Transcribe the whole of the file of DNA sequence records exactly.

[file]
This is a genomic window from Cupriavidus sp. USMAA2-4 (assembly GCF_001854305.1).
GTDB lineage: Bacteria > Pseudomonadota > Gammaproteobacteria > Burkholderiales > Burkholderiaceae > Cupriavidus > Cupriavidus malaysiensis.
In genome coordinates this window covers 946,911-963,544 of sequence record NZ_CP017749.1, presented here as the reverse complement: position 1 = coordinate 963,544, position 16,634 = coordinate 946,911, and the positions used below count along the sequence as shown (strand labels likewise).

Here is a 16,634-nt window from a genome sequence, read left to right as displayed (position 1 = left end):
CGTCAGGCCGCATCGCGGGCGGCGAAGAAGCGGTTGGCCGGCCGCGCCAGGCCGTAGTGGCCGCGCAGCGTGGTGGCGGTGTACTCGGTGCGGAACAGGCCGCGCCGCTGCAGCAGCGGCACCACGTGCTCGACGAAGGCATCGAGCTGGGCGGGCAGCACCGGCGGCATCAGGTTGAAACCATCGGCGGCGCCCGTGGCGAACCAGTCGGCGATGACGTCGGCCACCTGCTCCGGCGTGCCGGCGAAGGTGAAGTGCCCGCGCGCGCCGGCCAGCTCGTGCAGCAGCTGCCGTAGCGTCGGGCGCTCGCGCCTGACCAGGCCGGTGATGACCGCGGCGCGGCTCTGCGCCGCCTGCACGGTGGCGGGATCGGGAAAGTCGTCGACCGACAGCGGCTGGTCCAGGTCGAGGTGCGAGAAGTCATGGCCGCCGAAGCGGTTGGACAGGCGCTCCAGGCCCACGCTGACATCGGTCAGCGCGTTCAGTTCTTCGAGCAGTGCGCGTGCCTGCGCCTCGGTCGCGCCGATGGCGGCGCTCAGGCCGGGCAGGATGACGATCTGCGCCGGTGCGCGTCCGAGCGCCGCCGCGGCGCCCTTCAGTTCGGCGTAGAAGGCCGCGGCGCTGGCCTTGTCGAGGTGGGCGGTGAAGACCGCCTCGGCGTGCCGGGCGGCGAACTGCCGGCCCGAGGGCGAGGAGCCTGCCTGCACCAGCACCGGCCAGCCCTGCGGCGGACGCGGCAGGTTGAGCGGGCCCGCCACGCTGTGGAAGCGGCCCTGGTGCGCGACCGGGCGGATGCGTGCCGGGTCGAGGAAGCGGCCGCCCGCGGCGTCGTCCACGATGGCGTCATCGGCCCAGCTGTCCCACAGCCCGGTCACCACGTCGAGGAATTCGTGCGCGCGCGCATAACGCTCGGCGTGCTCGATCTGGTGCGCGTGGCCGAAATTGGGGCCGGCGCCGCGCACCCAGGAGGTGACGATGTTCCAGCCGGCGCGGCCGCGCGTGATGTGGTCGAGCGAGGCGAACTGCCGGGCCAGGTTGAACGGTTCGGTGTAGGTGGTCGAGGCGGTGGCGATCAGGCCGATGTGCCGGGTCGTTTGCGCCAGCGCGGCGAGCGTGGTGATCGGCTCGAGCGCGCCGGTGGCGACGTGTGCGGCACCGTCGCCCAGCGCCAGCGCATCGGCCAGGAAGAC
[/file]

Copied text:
This is a genomic window from Cupriavidus sp. USMAA2-4 (assembly GCF_001854305.1).
GTDB lineage: Bacteria > Pseudomonadota > Gammaproteobacteria > Burkholderiales > Burkholderiaceae > Cupriavidus > Cupriavidus malaysiensis.
In genome coordinates this window covers 946,911-963,544 of sequence record NZ_CP017749.1, presented here as the reverse complement: position 1 = coordinate 963,544, position 16,634 = coordinate 946,911, and the positions used below count along the sequence as shown (strand labels likewise).

Here is a 16,634-nt window from a genome sequence, read left to right as displayed (position 1 = left end):
CGTCAGGCCGCATCGCGGGCGGCGAAGAAGCGGTTGGCCGGCCGCGCCAGGCCGTAGTGGCCGCGCAGCGTGGTGGCGGTGTACTCGGTGCGGAACAGGCCGCGCCGCTGCAGCAGCGGCACCACGTGCTCGACGAAGGCATCGAGCTGGGCGGGCAGCACCGGCGGCATCAGGTTGAAACCATCGGCGGCGCCCGTGGCGAACCAGTCGGCGATGACGTCGGCCACCTGCTCCGGCGTGCCGGCGAAGGTGAAGTGCCCGCGCGCGCCGGCCAGCTCGTGCAGCAGCTGCCGTAGCGTCGGGCGCTCGCGCCTGACCAGGCCGGTGATGACCGCGGCGCGGCTCTGCGCCGCCTGCACGGTGGCGGGATCGGGAAAGTCGTCGACCGACAGCGGCTGGTCCAGGTCGAGGTGCGAGAAGTCATGGCCGCCGAAGCGGTTGGACAGGCGCTCCAGGCCCACGCTGACATCGGTCAGCGCGTTCAGTTCTTCGAGCAGTGCGCGTGCCTGCGCCTCGGTCGCGCCGATGGCGGCGCTCAGGCCGGGCAGGATGACGATCTGCGCCGGTGCGCGTCCGAGCGCCGCCGCGGCGCCCTTCAGTTCGGCGTAGAAGGCCGCGGCGCTGGCCTTGTCGAGGTGGGCGGTGAAGACCGCCTCGGCGTGCCGGGCGGCGAACTGCCGGCCCGAGGGCGAGGAGCCTGCCTGCACCAGCACCGGCCAGCCCTGCGGCGGACGCGGCAGGTTGAGCGGGCCCGCCACGCTGTGGAAGCGGCCCTGGTGCGCGACCGGGCGGATGCGTGCCGGGTCGAGGAAGCGGCCGCCCGCGGCGTCGTCCACGATGGCGTCATCGGCCCAGCTGTCCCACAGCCCGGTCACCACGTCGAGGAATTCGTGCGCGCGCGCATAACGCTCGGCGTGCTCGATCTGGTGCGCGTGGCCGAAATTGGGGCCGGCGCCGCGCACCCAGGAGGTGACGATGTTCCAGCCGGCGCGGCCGCGCGTGATGTGGTCGAGCGAGGCGAACTGCCGGGCCAGGTTGAACGGTTCGGTGTAGGTGGTCGAGGCGGTGGCGATCAGGCCGATGTGCCGGGTCGTTTGCGCCAGCGCGGCGAGCGTGGTGATCGGCTCGAGCGCGCCGGTGGCGACGTGTGCGGCACCGTCGCCCAGCGCCAGCGCATCGGCCAGGAAGAC